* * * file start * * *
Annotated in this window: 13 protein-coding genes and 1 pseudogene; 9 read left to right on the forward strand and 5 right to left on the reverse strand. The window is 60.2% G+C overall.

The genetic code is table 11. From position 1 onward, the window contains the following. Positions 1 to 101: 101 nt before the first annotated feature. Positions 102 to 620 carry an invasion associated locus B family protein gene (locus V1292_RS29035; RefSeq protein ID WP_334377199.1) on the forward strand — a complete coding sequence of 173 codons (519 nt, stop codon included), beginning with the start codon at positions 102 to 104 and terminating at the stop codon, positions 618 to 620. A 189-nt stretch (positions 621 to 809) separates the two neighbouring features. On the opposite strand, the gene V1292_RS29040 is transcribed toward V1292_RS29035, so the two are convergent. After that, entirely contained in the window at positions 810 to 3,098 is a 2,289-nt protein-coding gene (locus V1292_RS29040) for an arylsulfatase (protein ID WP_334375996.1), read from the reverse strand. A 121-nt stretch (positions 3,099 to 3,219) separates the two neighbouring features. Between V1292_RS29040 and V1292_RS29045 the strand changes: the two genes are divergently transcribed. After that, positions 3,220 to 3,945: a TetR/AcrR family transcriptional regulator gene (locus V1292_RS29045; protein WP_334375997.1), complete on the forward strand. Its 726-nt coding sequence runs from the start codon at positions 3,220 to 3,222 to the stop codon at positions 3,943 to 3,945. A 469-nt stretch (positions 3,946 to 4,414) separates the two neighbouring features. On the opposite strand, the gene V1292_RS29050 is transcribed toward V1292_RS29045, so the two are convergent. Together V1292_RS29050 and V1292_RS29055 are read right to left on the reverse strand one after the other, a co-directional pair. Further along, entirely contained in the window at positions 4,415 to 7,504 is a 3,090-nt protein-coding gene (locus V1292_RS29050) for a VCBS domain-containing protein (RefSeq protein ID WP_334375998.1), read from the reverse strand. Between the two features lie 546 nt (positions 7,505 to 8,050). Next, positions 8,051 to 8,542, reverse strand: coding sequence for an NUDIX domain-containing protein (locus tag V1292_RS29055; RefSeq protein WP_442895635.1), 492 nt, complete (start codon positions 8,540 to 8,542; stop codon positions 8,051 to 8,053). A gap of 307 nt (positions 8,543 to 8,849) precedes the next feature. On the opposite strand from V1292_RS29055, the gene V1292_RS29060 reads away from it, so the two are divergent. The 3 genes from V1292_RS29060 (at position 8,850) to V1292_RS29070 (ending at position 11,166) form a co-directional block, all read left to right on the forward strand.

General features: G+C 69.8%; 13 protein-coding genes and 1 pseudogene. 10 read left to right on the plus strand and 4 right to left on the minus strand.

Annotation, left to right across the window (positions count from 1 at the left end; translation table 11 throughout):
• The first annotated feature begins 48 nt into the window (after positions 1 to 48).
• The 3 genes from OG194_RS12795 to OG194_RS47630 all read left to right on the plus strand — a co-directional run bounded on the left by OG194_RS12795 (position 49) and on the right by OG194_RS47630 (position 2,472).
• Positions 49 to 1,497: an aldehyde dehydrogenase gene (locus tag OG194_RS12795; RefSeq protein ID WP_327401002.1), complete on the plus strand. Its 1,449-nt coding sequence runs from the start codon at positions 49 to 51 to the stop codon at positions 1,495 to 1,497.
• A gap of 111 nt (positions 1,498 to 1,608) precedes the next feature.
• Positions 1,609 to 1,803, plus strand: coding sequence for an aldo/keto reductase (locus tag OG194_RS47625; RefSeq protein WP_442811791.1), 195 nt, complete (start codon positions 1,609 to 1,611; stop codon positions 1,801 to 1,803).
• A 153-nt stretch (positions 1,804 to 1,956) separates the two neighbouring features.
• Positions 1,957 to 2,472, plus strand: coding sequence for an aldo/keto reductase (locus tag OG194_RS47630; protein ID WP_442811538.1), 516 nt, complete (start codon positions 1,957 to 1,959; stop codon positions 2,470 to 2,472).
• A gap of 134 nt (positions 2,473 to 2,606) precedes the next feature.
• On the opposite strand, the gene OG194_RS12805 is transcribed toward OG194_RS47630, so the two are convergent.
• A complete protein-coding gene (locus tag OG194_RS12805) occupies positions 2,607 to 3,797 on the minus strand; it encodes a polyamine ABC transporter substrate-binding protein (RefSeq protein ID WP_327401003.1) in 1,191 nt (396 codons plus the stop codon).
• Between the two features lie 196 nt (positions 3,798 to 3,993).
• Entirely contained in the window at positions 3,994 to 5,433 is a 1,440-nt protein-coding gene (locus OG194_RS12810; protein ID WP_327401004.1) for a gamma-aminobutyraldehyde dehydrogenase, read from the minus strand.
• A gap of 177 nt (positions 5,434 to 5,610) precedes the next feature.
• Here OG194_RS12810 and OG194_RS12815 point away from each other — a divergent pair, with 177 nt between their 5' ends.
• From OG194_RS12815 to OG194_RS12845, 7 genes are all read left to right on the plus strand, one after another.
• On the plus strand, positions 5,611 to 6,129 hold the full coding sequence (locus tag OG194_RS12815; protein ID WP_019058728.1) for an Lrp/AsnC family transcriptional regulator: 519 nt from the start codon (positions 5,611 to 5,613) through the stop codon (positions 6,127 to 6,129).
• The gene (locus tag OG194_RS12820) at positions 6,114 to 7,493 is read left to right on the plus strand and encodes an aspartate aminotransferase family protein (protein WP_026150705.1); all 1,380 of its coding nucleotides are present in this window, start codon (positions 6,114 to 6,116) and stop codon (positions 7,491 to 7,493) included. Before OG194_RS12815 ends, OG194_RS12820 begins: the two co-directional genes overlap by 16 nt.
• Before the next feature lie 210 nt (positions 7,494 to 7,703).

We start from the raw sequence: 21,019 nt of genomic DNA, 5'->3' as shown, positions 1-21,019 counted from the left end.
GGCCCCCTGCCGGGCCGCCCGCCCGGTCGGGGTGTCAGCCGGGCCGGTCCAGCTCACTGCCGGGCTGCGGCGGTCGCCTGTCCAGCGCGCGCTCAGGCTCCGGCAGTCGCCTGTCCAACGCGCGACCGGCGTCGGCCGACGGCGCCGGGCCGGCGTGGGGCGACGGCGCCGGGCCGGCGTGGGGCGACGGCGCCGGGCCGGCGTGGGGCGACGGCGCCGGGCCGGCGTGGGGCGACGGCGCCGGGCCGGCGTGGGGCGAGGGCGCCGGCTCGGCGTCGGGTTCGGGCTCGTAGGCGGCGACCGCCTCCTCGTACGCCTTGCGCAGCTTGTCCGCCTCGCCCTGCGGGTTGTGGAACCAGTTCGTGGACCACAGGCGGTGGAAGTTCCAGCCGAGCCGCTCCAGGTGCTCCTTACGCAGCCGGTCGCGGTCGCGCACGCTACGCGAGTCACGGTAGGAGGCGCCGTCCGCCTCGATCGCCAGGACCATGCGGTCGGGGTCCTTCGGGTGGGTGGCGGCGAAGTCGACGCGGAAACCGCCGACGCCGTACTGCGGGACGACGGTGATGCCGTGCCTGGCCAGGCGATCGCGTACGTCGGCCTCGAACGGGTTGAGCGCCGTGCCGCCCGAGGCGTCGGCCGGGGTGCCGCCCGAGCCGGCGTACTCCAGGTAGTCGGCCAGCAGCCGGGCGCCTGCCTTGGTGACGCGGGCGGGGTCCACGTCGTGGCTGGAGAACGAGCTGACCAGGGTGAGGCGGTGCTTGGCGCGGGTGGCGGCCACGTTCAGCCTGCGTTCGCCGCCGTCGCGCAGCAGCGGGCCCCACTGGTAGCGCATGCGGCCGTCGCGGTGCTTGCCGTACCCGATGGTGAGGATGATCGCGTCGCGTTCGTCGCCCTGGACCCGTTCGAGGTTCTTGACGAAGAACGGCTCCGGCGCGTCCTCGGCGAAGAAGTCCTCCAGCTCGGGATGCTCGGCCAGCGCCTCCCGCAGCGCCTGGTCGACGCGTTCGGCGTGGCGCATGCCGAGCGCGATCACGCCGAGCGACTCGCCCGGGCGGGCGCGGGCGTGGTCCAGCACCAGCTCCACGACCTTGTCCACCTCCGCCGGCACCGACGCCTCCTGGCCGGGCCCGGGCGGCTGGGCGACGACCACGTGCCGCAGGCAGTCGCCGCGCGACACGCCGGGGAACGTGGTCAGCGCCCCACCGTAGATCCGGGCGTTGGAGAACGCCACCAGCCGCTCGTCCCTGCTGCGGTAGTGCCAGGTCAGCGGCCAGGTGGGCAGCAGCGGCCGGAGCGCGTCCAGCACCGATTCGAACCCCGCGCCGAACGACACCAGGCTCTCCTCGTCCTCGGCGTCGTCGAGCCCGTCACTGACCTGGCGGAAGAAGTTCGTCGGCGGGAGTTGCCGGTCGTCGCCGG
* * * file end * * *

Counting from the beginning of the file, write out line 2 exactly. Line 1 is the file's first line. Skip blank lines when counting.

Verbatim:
The genetic code is table 11. From position 1 onward, the window contains the following. Positions 1 to 101: 101 nt before the first annotated feature. Positions 102 to 620 carry an invasion associated locus B family protein gene (locus V1292_RS29035; RefSeq protein ID WP_334377199.1) on the forward strand — a complete coding sequence of 173 codons (519 nt, stop codon included), beginning with the start codon at positions 102 to 104 and terminating at the stop codon, positions 618 to 620. A 189-nt stretch (positions 621 to 809) separates the two neighbouring features. On the opposite strand, the gene V1292_RS29040 is transcribed toward V1292_RS29035, so the two are convergent. After that, entirely contained in the window at positions 810 to 3,098 is a 2,289-nt protein-coding gene (locus V1292_RS29040) for an arylsulfatase (protein ID WP_334375996.1), read from the reverse strand. A 121-nt stretch (positions 3,099 to 3,219) separates the two neighbouring features. Between V1292_RS29040 and V1292_RS29045 the strand changes: the two genes are divergently transcribed. After that, positions 3,220 to 3,945: a TetR/AcrR family transcriptional regulator gene (locus V1292_RS29045; protein WP_334375997.1), complete on the forward strand. Its 726-nt coding sequence runs from the start codon at positions 3,220 to 3,222 to the stop codon at positions 3,943 to 3,945. A 469-nt stretch (positions 3,946 to 4,414) separates the two neighbouring features. On the opposite strand, the gene V1292_RS29050 is transcribed toward V1292_RS29045, so the two are convergent. Together V1292_RS29050 and V1292_RS29055 are read right to left on the reverse strand one after the other, a co-directional pair. Further along, entirely contained in the window at positions 4,415 to 7,504 is a 3,090-nt protein-coding gene (locus V1292_RS29050) for a VCBS domain-containing protein (RefSeq protein ID WP_334375998.1), read from the reverse strand. Between the two features lie 546 nt (positions 7,505 to 8,050). Next, positions 8,051 to 8,542, reverse strand: coding sequence for an NUDIX domain-containing protein (locus tag V1292_RS29055; RefSeq protein WP_442895635.1), 492 nt, complete (start codon positions 8,540 to 8,542; stop codon positions 8,051 to 8,053). A gap of 307 nt (positions 8,543 to 8,849) precedes the next feature. On the opposite strand from V1292_RS29055, the gene V1292_RS29060 reads away from it, so the two are divergent. The 3 genes from V1292_RS29060 (at position 8,850) to V1292_RS29070 (ending at position 11,166) form a co-directional block, all read left to right on the forward strand.